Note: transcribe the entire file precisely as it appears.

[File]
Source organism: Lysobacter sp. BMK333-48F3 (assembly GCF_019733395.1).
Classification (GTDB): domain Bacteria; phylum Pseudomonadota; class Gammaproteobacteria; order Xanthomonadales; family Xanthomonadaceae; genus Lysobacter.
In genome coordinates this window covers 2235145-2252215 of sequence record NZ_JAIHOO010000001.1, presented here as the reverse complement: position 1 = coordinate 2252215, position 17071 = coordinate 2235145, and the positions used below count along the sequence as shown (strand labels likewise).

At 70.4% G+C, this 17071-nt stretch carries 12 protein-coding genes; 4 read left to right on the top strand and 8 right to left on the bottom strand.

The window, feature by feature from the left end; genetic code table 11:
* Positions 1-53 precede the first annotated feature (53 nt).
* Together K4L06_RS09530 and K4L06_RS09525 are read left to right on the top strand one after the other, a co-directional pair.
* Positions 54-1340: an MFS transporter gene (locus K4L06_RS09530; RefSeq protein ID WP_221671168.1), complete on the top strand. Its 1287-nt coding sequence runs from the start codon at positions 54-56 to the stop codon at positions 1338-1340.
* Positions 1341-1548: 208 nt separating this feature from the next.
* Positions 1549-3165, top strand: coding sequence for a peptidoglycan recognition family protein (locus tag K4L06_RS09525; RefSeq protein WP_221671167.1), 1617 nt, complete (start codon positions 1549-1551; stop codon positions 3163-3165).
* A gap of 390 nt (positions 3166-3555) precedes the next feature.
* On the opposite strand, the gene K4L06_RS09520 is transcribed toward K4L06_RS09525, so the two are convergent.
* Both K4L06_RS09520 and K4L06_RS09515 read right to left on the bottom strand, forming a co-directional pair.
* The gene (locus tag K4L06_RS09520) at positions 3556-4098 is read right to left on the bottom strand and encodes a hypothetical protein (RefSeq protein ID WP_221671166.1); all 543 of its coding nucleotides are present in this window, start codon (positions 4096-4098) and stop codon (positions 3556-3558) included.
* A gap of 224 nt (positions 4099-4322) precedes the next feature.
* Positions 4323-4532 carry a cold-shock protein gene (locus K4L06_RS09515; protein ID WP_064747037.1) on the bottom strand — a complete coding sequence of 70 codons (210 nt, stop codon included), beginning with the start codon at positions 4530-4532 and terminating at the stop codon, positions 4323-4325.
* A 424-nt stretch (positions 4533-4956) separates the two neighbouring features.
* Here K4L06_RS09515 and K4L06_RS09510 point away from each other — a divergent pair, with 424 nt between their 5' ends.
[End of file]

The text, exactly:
Source organism: Lysobacter sp. BMK333-48F3 (assembly GCF_019733395.1).
Classification (GTDB): domain Bacteria; phylum Pseudomonadota; class Gammaproteobacteria; order Xanthomonadales; family Xanthomonadaceae; genus Lysobacter.
In genome coordinates this window covers 2235145-2252215 of sequence record NZ_JAIHOO010000001.1, presented here as the reverse complement: position 1 = coordinate 2252215, position 17071 = coordinate 2235145, and the positions used below count along the sequence as shown (strand labels likewise).

At 70.4% G+C, this 17071-nt stretch carries 12 protein-coding genes; 4 read left to right on the top strand and 8 right to left on the bottom strand.

The window, feature by feature from the left end; genetic code table 11:
* Positions 1-53 precede the first annotated feature (53 nt).
* Together K4L06_RS09530 and K4L06_RS09525 are read left to right on the top strand one after the other, a co-directional pair.
* Positions 54-1340: an MFS transporter gene (locus K4L06_RS09530; RefSeq protein ID WP_221671168.1), complete on the top strand. Its 1287-nt coding sequence runs from the start codon at positions 54-56 to the stop codon at positions 1338-1340.
* Positions 1341-1548: 208 nt separating this feature from the next.
* Positions 1549-3165, top strand: coding sequence for a peptidoglycan recognition family protein (locus tag K4L06_RS09525; RefSeq protein WP_221671167.1), 1617 nt, complete (start codon positions 1549-1551; stop codon positions 3163-3165).
* A gap of 390 nt (positions 3166-3555) precedes the next feature.
* On the opposite strand, the gene K4L06_RS09520 is transcribed toward K4L06_RS09525, so the two are convergent.
* Both K4L06_RS09520 and K4L06_RS09515 read right to left on the bottom strand, forming a co-directional pair.
* The gene (locus tag K4L06_RS09520) at positions 3556-4098 is read right to left on the bottom strand and encodes a hypothetical protein (RefSeq protein ID WP_221671166.1); all 543 of its coding nucleotides are present in this window, start codon (positions 4096-4098) and stop codon (positions 3556-3558) included.
* A gap of 224 nt (positions 4099-4322) precedes the next feature.
* Positions 4323-4532 carry a cold-shock protein gene (locus K4L06_RS09515; protein ID WP_064747037.1) on the bottom strand — a complete coding sequence of 70 codons (210 nt, stop codon included), beginning with the start codon at positions 4530-4532 and terminating at the stop codon, positions 4323-4325.
* A 424-nt stretch (positions 4533-4956) separates the two neighbouring features.
* Here K4L06_RS09515 and K4L06_RS09510 point away from each other — a divergent pair, with 424 nt between their 5' ends.